What a great book. An unexpected great book. A couple of weeks ago I found myself in an exceedingly precarious position: trapped at work with no book. OH the horror! It's one of my worst nightmares, actually. Luckily, I was trapped on the upper floor of a LIBRARY, so it was all OK. No reason to panic. No reason to become tearful or sharp. I just ran downstairs and started browsing. Due in part to the fact that my attention span is nearly nil, I chose the first slim volume I ran across. Pnin.
I am a Nabokov admirer. I read Lolita a few years ago (after a first failed attempt), and loved it--as much as a person can love a book about a pedophile.
But I digress. I loved it.
Loved Nabokov's style, his wit, his talent, his mastery of English (not his first language if you hadn't guessed by the name). Despite my admiration and high marks for Lolita, I can't say that I really *got* it the way I might get it now. Now I would pick up the annotated version (big, scary), and I would probably generally understand more given my post-graduate school proclivity for textual spelunkery. I always thought my next foray into Nabokov's world would be The Eye or Invitation to a Beheading, but Pnin seemed a good place to start given the size.
Dear GOD, he can pack a lot of literary shtuff into 140 pages. The story in brief:
Russian immigrant professor is a bumbling mess for the most part. Displaced, changes lodgings every semester (at least), reads his lectures verbatim from a typed sheet of paper excluding his almost unintelligible asides in broken English. He's just a mess. Poor guy. An endearing, sweet mess. Nabokov describes the conditions under which professor Timofey Pnin came to the United States and his overwhelming nostalgia for pre-revolutionary Russia. The reader is given back story on selected Pninian loves and losses, his budding relationship with his son, his academic struggles and foibles.
All in 140 pages.
In addition to a sweet plot and a nice academic novel, Nabokov does some delightful things with form. He's what my friend C. might've called "very Postmodern." And C. would be right. Nabokov plays with form in a number of ways, the most striking of which is the book's narrator. As the story begins, Nabokov drops a few hints that this story is not told my some nebulous voice from the sky, but someone Pnin actually knows (knew, more like). However, as the story moves along, the nebulous voice becomes more of a presence, eventually taking over the story completely and revealing his identity and relation to Pnin. Really, besides being a cool bit of literary trickery, it helps underscore the ways in which Pnin is completely devoid of control. He can't stay grounded in one living space, he can barely teach his classes and carry out his research, he can't even tell his own story! He becomes a character in his own story.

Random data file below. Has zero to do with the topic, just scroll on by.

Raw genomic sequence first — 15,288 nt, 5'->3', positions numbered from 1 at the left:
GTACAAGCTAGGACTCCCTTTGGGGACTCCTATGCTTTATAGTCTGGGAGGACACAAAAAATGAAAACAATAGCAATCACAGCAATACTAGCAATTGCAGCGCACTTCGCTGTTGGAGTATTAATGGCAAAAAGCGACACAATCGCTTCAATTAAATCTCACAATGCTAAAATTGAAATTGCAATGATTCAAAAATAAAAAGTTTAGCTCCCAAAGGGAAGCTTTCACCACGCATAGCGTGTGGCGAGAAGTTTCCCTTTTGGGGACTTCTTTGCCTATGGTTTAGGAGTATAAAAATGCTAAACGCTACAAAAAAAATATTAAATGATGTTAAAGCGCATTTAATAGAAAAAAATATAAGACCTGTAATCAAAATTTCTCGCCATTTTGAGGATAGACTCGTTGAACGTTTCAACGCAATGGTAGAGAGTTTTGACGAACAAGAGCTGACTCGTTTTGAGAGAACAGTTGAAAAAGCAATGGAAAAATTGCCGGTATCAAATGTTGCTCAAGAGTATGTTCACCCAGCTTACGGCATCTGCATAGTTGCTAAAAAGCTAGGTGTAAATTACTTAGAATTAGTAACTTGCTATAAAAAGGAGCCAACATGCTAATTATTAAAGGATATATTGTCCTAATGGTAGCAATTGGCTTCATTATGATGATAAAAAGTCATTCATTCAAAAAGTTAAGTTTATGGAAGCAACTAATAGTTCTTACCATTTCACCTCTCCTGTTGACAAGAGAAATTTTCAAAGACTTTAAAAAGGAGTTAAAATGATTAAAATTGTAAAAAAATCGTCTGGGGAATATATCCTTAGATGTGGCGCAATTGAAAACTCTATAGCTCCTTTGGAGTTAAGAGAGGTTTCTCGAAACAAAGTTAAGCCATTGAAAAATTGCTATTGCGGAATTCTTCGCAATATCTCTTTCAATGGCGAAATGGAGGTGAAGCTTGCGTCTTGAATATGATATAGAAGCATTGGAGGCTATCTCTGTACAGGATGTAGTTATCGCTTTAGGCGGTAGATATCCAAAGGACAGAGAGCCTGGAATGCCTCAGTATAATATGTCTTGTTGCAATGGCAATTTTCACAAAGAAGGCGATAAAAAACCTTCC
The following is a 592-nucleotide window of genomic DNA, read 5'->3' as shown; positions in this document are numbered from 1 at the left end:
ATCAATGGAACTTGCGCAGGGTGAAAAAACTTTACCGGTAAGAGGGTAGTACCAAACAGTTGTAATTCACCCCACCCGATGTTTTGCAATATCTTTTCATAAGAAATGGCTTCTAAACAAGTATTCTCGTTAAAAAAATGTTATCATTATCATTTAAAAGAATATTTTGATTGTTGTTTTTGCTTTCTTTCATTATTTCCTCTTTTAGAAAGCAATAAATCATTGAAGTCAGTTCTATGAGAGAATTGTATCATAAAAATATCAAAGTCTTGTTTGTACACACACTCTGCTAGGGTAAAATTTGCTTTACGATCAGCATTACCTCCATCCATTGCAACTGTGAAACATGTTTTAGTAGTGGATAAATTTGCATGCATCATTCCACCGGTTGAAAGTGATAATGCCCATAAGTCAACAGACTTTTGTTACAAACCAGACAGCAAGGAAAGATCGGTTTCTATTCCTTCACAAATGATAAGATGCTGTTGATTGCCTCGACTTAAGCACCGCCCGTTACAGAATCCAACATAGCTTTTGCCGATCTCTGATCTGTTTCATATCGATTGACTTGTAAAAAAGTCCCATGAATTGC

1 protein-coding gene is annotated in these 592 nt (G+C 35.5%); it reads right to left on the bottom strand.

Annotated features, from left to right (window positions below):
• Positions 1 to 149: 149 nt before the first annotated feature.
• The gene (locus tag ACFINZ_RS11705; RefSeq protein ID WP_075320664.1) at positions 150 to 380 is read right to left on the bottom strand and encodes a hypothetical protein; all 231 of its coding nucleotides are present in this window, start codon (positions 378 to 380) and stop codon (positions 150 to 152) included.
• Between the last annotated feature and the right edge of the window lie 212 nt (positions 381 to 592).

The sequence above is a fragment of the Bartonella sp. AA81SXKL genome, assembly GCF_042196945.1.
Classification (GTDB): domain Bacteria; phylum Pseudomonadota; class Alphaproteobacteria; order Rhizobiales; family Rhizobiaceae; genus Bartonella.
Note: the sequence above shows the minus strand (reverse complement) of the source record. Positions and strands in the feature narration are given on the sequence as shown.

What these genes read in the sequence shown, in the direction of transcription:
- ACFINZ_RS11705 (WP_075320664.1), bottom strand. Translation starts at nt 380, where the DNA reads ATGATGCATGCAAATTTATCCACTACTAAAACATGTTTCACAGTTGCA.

I read the Everyman's Library edition of this novel, and David Lodge writes a great intro. He explains some of the striking similarities between one of Nabokov's colleagues and Pnin. And, surprisingly, striking similarities between Nabokov himself and Pnin (the tendency toward reading lectures verbatim, an overwhelming absentmindedness, etc.). I'm usually not one for introductions--I often skip them completely--but this one was nicely written and gave an interesting peek inside Nabokov's life, as well as a timeline explaining how this book related to Lolita (published after, but the first easily accessible Nabokov novel in America since Lolita was banned). It's also nice to know that Pnin appears, happy and bumbling as usual, in a later novel.
8.5/10 - An enjoyable, rich novel. It took me a long time to read it because Nabokov's writing, for me, is just slow, even when I'm diggin' it.
In other news, I'm not nearly as pissy as I was last night. AND, I forgot to tell you all that the DA reduced my ticket to a speeding violation: 34 in a 25. Woot! And I was the 2nd person they called, so I was in, out, and done in about 30 minutes. Wheee!
If I don't type at you before Thanksgiving, I hope you all have a wonderful holiday! To those not celebrating, I still hope you have a good day. Preferably filled with books and/or revelry of some sort.